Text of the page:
Best Line: "Obviously, I would love it if you went out. I mean, think of the children. Redhead and Asian? So beautiful. So rare."

90s Stuff: N-64, Wilson Phillips

5x17 - These Boots Are Made for Walking

Unlike the repetitive nature of Evan and Jessica's conflicts, Eddie and Jessica's tete-a-tete's always find some new ground to cover.  In this case, it's that moment when "My house, my rules" parental trump card starts to look a little flimsy because the kid is old enough to theoretically take care of themselves.  Eddie might still be kid-level lazy and easily distracted, but he's not incompetent, and dismissing him out of hand when he asks for more responsibility isn't fair or even an option anymore for his mom.  Which is the other reason I enjoy Jessica's relationship with Eddie more than Evan.  Because their stories are running parallel this season, there's a respect between the two and a shifting dynamic as Eddie matures that keeps their independent arcs moving forward.

I don't think most kids attempts to figure out their passion involves line dancing in a cowboy themed bar in Florida, but hey, you do you, Emery.  It's not surprising that FOtB has realized that pairing Emery off with Evan or Eddie all the time wasn't doing the character any favors, and I'm glad they've stuck with it and are trying to push his development and how he and Louis relate.  Again, weird hobby to start with, but I'm willing to see where this goes.

Best Line: "Ask Jeeves to look for Tom Selleck.  Plus shirtless."

90s Stuff: Original (knockoff) Sims, Elvira, Ask Jeeves

5x18 - Rancho Contento

Trentina is back, and she brought Sex and the City with her.  Yay!  This was a better integration of a 90s era show than The Sopranos - and by the way, did HBO pay Disney to promote their classics, or was HBO just that prevalent back then?   I was too young in the late 90s to have a good read on that.  Anyway, Eddie becoming a better friend and inadvertently impressing his crush is another step in the right direction for the character, unlike the weird Louis hijinks that I wish had been replaced with rat catching.  More teenage boys being positively impacted by female targeted media.

Jessica's reaction to Louis's gift of early retirement is similarly effective at moving her forward.  After the failure of her book and in the middle of her going back to college, it makes sense that she's not ready to contemplate life after work and kids.  She's still figuring out and going after her own passion the way Louis did with Cattlemen's five years ago, so of course she's not where he is.  The C-story is again pointless, but since it was actually funny this time, I'm fine with it.  Good prank, Evan.  Your mind is terrifying, Jenny.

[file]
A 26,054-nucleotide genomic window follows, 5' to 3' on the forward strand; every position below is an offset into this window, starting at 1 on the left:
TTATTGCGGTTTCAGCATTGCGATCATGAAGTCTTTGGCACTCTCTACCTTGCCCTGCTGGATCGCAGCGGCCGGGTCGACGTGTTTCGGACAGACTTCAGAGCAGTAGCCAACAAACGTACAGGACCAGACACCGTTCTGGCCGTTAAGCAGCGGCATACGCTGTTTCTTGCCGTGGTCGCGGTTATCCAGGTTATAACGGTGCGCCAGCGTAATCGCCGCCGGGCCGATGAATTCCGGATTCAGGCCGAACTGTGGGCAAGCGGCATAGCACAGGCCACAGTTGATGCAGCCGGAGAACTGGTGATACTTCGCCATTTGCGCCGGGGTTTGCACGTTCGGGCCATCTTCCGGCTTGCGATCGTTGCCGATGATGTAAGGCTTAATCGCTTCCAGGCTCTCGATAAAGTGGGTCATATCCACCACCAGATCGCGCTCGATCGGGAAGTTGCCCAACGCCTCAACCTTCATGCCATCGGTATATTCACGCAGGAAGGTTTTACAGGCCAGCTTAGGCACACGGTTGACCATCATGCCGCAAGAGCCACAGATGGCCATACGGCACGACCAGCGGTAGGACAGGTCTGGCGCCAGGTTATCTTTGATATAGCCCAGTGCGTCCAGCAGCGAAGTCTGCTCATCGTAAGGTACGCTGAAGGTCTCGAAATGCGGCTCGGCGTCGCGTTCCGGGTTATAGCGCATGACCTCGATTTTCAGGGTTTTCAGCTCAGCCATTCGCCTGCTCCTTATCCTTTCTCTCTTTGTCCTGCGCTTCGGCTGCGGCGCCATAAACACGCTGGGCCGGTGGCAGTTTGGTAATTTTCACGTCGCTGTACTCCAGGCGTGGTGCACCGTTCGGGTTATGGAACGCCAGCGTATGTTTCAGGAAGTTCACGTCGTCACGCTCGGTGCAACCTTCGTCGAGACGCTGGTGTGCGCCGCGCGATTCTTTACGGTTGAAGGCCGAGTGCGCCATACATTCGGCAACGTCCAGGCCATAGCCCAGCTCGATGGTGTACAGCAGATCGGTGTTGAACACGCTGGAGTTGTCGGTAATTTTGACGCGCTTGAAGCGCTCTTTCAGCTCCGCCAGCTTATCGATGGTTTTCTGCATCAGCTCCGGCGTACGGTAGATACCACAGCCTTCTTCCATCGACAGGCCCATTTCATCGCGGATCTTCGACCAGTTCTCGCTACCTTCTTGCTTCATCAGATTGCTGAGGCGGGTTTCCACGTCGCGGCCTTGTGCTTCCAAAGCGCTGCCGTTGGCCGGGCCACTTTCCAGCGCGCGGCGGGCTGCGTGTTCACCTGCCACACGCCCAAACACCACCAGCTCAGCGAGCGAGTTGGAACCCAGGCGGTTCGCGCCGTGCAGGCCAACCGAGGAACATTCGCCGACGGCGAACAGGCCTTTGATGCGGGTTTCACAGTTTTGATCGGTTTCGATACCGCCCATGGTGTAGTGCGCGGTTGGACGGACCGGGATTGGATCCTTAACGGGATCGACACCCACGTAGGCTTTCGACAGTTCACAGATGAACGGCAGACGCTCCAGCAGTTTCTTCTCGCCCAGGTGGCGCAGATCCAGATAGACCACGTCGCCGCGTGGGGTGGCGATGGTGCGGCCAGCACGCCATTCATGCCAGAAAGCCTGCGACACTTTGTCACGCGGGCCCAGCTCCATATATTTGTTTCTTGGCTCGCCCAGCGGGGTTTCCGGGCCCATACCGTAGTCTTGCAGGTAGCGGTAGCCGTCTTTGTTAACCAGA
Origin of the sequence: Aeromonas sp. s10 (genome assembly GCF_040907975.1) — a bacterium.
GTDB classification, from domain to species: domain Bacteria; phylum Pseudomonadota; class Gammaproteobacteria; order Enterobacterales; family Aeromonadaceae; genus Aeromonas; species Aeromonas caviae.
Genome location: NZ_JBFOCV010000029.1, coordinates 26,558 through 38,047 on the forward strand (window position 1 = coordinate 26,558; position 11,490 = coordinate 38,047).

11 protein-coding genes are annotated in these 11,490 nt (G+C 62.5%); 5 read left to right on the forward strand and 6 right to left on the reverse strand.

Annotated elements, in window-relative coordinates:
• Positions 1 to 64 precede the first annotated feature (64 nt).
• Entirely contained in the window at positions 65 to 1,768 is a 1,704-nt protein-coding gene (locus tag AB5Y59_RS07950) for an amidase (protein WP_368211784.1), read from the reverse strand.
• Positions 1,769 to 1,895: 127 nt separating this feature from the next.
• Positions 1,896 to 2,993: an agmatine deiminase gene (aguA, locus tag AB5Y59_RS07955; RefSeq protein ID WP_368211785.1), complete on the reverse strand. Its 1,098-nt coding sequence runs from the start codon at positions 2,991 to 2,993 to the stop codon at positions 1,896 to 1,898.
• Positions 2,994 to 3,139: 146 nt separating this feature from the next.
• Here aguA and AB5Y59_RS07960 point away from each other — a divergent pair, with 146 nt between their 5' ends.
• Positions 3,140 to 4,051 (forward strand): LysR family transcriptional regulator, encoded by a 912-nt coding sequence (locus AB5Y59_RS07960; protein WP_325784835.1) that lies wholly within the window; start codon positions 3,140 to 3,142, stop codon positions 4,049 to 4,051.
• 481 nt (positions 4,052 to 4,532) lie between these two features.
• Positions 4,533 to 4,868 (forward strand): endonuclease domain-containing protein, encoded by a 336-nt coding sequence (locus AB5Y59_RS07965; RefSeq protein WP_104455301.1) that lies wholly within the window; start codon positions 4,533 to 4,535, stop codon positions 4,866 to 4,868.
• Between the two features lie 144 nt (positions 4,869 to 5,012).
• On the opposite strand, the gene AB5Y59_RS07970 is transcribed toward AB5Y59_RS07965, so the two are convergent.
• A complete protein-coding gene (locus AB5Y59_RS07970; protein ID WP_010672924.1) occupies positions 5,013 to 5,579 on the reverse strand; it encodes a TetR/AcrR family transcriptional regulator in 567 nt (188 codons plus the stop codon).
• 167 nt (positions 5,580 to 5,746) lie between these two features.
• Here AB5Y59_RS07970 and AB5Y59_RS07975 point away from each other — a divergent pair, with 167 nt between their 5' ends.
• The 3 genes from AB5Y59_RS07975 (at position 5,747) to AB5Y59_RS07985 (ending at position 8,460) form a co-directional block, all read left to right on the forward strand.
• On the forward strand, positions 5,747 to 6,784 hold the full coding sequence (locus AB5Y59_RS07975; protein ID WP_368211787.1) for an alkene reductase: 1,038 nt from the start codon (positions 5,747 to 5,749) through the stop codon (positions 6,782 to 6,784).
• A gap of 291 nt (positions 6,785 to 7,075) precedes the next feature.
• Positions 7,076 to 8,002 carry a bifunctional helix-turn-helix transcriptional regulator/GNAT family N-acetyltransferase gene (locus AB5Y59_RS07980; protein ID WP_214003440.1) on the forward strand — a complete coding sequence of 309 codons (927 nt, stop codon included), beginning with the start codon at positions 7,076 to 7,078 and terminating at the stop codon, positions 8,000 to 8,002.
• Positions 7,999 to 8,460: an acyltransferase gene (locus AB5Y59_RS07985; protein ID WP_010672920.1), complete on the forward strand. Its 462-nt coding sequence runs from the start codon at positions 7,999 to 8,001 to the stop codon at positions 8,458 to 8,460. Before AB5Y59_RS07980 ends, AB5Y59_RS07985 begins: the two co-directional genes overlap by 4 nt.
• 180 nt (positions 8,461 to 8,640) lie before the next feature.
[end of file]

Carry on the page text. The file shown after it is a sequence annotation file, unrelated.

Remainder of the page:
Best Line: "Wednesday. Dreamt Emery was attacked by a swarm of killer bees.  I woke up laughing."

90s Stuff: Dance, Dance Revolution, Sex and the City

5x19 - Vice Mommy

There's a scene from the show Scrubs where Zach Braff's character J.D. is annoyed with the way his girlfriend (Mandy Moore) says "That's so funny" instead of laughing, so his friend Turk has them watch a comedy together in the hopes that constant exposure to the irritating habit will acclimate J.D. to it.  Instead, J.D. ends up curled into himself and begging for it all to stop.  That's me in an episode where Evan says "Mommy" this much. I imagine at least some of it has to be my own weird pet peeves making the word sound like nails on a chalk board, but Evan's obsession with his mom is not as cute or funny as it was five years ago.  Wanting your mom around is one thing, but after all the time they've spent on the two of them this year, I thought it was so they'd realize that their bond would have to evolve as he grew up and they could get a little more independent of each other.  Instead this happened.  I'm glad Jessica is at school, not just for her sake, but so these two take a break from one another.  Is this just me?  Does it bother anyone else?  Am I the only one who cares about the Crossbow Incident?  Please validate me or rid me of my delusions in the comments below.

Louis being an affectionate boss is well established, as is Eddie caring about independence and his reputation, so I think it makes sense for them to come into conflict about it.  And it led to Louis getting a happy ending for his rom-com with Eddie getting Trentina back, so all's well that ends well.  My only other main complaint is I wish we'd seen a more of Jenny's party.  If her sitting around telling stories gets us an opera singing glowing owl, how far down the rabbit hole would a Jenny house party get?  Come on, FOtB writers.  Give me the weirdest Jenny content you've got.  I'm ready.

Best Line: "Vice Mommy?  Sounds like a made up job." "Well, Emery sounds like a made up name, so."

5x20 - Nerd Watching

The further we get into this show, the more it starts pushing into my own nostalgia, and we definitely hit some of that in this episode.  Guess who also thought Waterfalls was the best song ever and didn't know for many years that it was about HIV?  Eddie trying to bond with Evan before he left for college was cute, and so was someone in the family finally getting Eddie's musical tastes.  Unlike certain other people in the family, their relationship has come a long way throughout season five, and if Evan actually keeps up his interest in R&B, that would be a clever way to help these two polar opposites communicate as they get older.  Props to both Ian Chen and Hudson Yang in this episode, with particular praise going to Chen's forest meltdown and the ... birds.  The music video recreations were awesome; they looked surprisingly good, and the cast seemed to have a great time shooting them.  I'm stuck between Lucille Soong doing Left Eye's (RIP) rap in Waterfalls or Wu and Park hamming it up to the Beastie Boys as my favorite.